Finding Balance Through Yoga: Small Gestures Can Make Big Waves

A person is sitting on the floor, crossed legs. They hold their hand meditatively. The photo is cropped to see only the hand and lower part of the body.

“Finding balance” is an expression we hear all the time. The phrase is only two words, and sounds simple enough, but it can be easier said than done, particularly when applied to ourselves. For myself, finding balance has meant being mindful of my needs and cultivating self-care practices that help to reduce anxiety and stress. The practice of yoga has allowed me to find an inner balance, an equilibrium I can take with me off the mat once I am done with my practice, into my daily life which helps to keep my mind, body, and spirit in balance.

Mind: As “yoga has an effective role in reducing stress (and) anxiety” (Shohani, et al., 2018), I have found it to be a great benefit for balancing my mind and spirit. Where our minds go, our energy follows, and yoga provides me the opportunity to slow down and be mindful of both the thoughts which have been troubling me and I am bringing to the mat, or the ones which come to the surface during my practice. Often when I am struggling with a problem or am experiencing a lot of stress, I will unroll my mat and use the time to focus on the poses rather than my thoughts, and within 15-20 minutes, I find I can think more clearly, and have a more balanced outlook. Yoga allows me the space to reduce any anxious, overwhelming thoughts or emotions I experience, which then provides me an opportunity to reframe or adjust my mindset.

Body: Beyond improving flexibility, yoga offers a multitude of benefits. As a physical exercise, it “generates balanced energy, reduces breathing and heart rates, lowers blood pressure and cortisol levels, increase(s) blood flow…Yoga practices can thus improve pre existing medical conditions such as arthritis (and) cancer” (Bridges, L., & Sharma, M., 2017). When our bodies are given the opportunity to experience the health benefits which accompany yoga, we can restore ourselves to a place of balance. I recently experienced an accident which left me unable to do my regular practice, and I found even though some days I was only able to do yogic breathing, I was able to reduce my levels of pain and discomfort. As “our thoughts, feelings, beliefs, and attitudes can positively or negatively affect our biological functioning” (Hart, P., 2016), yoga can be a powerful self-care tool to bring all of those things into balance.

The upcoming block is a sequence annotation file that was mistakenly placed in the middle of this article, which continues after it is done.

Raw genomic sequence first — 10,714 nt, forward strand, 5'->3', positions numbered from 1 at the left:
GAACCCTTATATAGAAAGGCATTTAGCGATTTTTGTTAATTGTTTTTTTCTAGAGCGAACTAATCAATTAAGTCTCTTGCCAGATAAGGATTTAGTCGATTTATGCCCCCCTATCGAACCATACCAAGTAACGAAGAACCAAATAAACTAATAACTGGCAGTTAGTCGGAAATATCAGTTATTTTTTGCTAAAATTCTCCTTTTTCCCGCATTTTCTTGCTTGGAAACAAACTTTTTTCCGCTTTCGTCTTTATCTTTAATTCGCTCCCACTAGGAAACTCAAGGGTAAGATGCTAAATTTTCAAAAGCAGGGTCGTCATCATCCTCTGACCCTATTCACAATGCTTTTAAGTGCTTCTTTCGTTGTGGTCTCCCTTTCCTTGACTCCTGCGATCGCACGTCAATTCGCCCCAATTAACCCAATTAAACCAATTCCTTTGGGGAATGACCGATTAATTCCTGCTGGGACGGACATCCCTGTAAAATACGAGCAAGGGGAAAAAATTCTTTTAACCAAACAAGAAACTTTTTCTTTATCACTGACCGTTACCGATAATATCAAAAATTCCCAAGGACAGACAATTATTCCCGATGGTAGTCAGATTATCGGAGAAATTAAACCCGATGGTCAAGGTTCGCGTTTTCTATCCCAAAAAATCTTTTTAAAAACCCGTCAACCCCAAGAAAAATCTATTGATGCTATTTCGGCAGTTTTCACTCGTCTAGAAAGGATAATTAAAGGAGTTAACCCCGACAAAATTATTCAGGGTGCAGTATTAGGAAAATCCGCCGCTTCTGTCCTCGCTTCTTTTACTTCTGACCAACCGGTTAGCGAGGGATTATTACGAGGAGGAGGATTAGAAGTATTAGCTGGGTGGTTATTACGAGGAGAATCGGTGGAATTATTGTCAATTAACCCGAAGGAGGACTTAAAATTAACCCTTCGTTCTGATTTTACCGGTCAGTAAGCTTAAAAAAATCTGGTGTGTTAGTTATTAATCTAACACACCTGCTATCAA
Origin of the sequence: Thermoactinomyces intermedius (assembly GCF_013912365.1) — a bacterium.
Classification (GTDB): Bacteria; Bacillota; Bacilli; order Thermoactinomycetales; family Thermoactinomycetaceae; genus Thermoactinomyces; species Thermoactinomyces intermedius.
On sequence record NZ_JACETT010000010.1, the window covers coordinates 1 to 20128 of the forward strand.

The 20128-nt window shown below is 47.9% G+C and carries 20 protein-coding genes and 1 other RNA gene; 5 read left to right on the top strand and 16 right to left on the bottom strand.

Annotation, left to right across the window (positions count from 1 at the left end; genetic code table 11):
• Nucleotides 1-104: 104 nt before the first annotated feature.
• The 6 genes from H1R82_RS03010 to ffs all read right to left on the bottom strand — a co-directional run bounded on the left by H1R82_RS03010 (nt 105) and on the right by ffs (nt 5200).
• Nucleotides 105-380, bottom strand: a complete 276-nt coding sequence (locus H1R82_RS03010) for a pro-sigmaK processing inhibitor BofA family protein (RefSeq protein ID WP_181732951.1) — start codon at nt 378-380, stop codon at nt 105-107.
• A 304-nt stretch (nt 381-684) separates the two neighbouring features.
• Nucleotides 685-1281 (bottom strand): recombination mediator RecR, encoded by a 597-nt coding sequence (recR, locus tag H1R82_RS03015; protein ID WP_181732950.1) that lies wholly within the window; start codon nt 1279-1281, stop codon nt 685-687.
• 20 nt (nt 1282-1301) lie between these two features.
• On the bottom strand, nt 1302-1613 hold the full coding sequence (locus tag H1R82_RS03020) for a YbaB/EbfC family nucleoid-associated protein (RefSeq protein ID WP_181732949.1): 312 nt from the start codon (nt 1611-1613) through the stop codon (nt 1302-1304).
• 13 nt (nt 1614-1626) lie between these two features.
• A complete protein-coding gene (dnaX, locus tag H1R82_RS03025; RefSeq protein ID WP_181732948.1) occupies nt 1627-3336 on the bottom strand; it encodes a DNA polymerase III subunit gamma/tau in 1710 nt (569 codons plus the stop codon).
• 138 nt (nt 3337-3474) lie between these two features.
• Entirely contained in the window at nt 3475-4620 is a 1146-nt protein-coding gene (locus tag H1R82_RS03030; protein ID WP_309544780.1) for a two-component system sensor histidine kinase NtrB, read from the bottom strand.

Spirit: The mind-body integration of yoga means it is also an effective technique to find balance within our spirit. The cyclical relationship between our bodies and minds means: the body affects the mind, which impacts the body, which then affects the mind…a never ending cycle of influence and effect. The practice of yoga, with its “controlled movement and breathing and attention to (the) present moment…can help quiet the mind, calm the human system and build capacity for interoception” (Heeter, et al., 2021). Yoga gives me the space to quiet myself and the capacity to listen to my spirit, facilitating an overall sense of balance within me.

Self-care is critical for our emotional health. For myself, yoga has meant I have a tool in my self-care toolkit which allows me the space and time to slow down, be mindful of where the tension is or the places that could use attention in my mind, body and spirit, as well as techniques to attend those areas.

Photo by JD Mason on Unsplash


Bridges, L., & Sharma, M. (2017). The Efficacy of Yoga as a Form of Treatment for Depression. Journal of evidence-based complementary & alternative medicine, 22(4), 1017–1028.

Hart, P. (2016). What Is the Mind-Body Connection?. Earl E. Bakken Center for Spirituality & Healing, University of Minnesota,

Heeter, C., Allbritton, M., Lehto, R., Miller, P., McDaniel, P., & Paletta, M. (2021). Feasibility, Acceptability, and Outcomes of a Yoga-Based Meditation Intervention for Hospice Professionals to Combat Burnout. International journal of environmental research and public health, 18(5), 2515.

Shohani, M., Badfar, G., Nasirkandy, M. P., Kaikhavani, S., Rahmati, S., Modmeli, Y., Soleymani, A., & Azami, M. (2018). The Effect of Yoga on Stress, Anxiety, and Depression in Women. International journal of preventive medicine, 9, 21.

Nancy WilliamsNancy Williams is in the 4th year of her Peace and Conflicts degree, as a mature student at University of Waterloo. She is passionate about working with youth, something she discovered while working at oneROOF Youth Services in Kitchener/Waterloo as a Youth Support Worker.  As a Peace and Conflict Studies student, and someone who believes peace education and peaceful conflict resolution are integral to creating inclusive, harmonious communities and relationships, Nancy is thrilled to be working for TREE and to have the opportunity to combine her dedication to peace studies and enthusiasm for working with young people.